If you are looking to read the further adventures of “The Gunslingin’ Guardian of the Galaxy,” look no further than the “Rocket Raccoon” series from Marvel Comics written and drawn by Skottie Young with dazzling colors by Jean-François Beaulieu. Young and Beaulieu capture all the charm and humor of Rocket while also giving the fast-talking raccoon a multi-faceted story to sink his teeth into. The comic book reads like a classic Saturday morning cartoon with big, loud, spectacular scenes and settings that expound upon the movie’s break-out hero.
Young gets right to it with a story that spotlights Rocket’s charms. While on a date at a wrestling match he gets identified for crimes he is not even sure he committed. Sure he has murdered before but those were “accounted for and justified.” This is a whole new ballgame that may mean Rocket is being framed and calls into question whether or not he is the last of his kind, as he is more than happy to say, repeatedly.
On top of that, Rocket’s past romantic dealings may be coming back to bite him in the tail. Young is throwing a lot of plots and subplots into the mix over the course of the first two issues that makes for a deeper story that also shows just how much hot water Rocket is in.
Young’s use of the multiple plots and multiple threats to Rocket allow for the writer/illustrator to enact the master-strategist aspect of Rocket’s personality. To get himself out of the frying pan Rocket knows he must first jump into the fire and it is all part of his plan, he just does not share the plan with anyone else.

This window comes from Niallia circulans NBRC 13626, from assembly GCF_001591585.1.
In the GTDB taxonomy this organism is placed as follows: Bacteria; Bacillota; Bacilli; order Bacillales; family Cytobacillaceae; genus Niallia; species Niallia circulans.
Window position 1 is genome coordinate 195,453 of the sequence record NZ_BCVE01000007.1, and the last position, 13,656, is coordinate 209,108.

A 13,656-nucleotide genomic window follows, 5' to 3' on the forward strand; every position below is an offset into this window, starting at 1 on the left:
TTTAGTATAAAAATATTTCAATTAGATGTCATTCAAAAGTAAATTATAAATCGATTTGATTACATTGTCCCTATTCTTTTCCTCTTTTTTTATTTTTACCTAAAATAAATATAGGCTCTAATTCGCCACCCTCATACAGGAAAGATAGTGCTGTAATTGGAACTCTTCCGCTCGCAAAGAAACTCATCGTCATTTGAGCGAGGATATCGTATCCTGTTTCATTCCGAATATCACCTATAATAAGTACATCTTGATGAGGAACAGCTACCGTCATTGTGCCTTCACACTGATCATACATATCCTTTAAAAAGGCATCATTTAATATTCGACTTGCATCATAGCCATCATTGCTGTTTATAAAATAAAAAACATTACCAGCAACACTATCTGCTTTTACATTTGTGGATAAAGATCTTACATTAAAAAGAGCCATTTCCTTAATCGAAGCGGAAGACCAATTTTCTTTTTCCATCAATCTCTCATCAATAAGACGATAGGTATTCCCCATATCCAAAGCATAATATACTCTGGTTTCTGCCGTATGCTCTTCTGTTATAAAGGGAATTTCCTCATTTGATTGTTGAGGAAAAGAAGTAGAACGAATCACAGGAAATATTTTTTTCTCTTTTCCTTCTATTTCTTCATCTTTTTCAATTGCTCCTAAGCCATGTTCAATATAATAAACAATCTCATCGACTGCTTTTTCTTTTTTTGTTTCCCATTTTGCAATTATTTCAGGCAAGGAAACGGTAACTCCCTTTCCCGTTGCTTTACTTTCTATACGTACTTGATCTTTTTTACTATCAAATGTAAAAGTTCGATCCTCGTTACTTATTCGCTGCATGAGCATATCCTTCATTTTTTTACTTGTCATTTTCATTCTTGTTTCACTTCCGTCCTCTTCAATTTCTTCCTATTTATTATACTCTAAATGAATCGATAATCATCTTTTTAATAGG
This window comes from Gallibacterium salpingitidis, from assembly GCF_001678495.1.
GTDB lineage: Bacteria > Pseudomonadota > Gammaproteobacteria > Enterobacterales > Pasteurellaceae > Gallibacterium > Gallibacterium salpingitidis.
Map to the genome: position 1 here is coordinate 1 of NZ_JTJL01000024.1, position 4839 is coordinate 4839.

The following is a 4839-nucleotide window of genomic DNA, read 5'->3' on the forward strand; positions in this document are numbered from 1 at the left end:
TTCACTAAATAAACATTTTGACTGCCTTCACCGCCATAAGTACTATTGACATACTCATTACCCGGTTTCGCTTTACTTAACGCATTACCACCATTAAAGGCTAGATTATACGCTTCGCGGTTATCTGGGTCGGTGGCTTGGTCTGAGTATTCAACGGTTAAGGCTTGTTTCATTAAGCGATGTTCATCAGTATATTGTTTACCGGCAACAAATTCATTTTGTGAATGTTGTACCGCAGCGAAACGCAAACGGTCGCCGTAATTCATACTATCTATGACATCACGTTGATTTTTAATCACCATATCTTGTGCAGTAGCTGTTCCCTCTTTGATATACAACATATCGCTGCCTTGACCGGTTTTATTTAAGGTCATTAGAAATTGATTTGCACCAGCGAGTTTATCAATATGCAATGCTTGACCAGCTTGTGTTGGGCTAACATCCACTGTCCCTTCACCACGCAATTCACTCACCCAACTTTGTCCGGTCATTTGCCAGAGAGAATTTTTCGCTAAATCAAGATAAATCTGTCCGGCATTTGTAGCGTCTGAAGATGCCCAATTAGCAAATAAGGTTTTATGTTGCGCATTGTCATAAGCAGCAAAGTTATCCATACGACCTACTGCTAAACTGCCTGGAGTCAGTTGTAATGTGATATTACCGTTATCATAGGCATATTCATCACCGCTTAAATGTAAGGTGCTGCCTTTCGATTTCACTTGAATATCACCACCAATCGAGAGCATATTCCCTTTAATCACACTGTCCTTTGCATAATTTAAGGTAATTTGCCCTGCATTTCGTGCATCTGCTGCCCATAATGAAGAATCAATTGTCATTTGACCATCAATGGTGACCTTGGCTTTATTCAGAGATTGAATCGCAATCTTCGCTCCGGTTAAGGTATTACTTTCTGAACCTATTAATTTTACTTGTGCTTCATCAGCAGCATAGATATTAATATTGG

An exciting, accessible story like the one Young has written would be enough, but to make this comic book a must read is his stunning artwork. Young’s illustrations evoke that classic cartoon feel where the heroes were not pristine but got down and dirty in their environments. Through the art Young conveys the humor and the excitement of Rocket. The character is expressive with big sharp-toothed grins and gaping open mouthed shots that show the characters shocked and awed moments.
Young also gets to play around with the relationship between Rocket and Groot as the walking tree gets to play the role of Rocket’s muscle and sidekick in the story.
When they were looking to spin the furriest character from the “Guardians of the Galaxy” into his own series, Marvel Comics had no choice but to have Young tackle “Rocket Raccoon.” Young is the award winning cartoonist and illustrator who worked on the New York Times Best-Selling “Oz” series for Marvel. His style screams fun and he delivers it in this series. Young’s artwork is only enhanced by the big and bright work of Beaulieu who makes the colors an integral part of the story.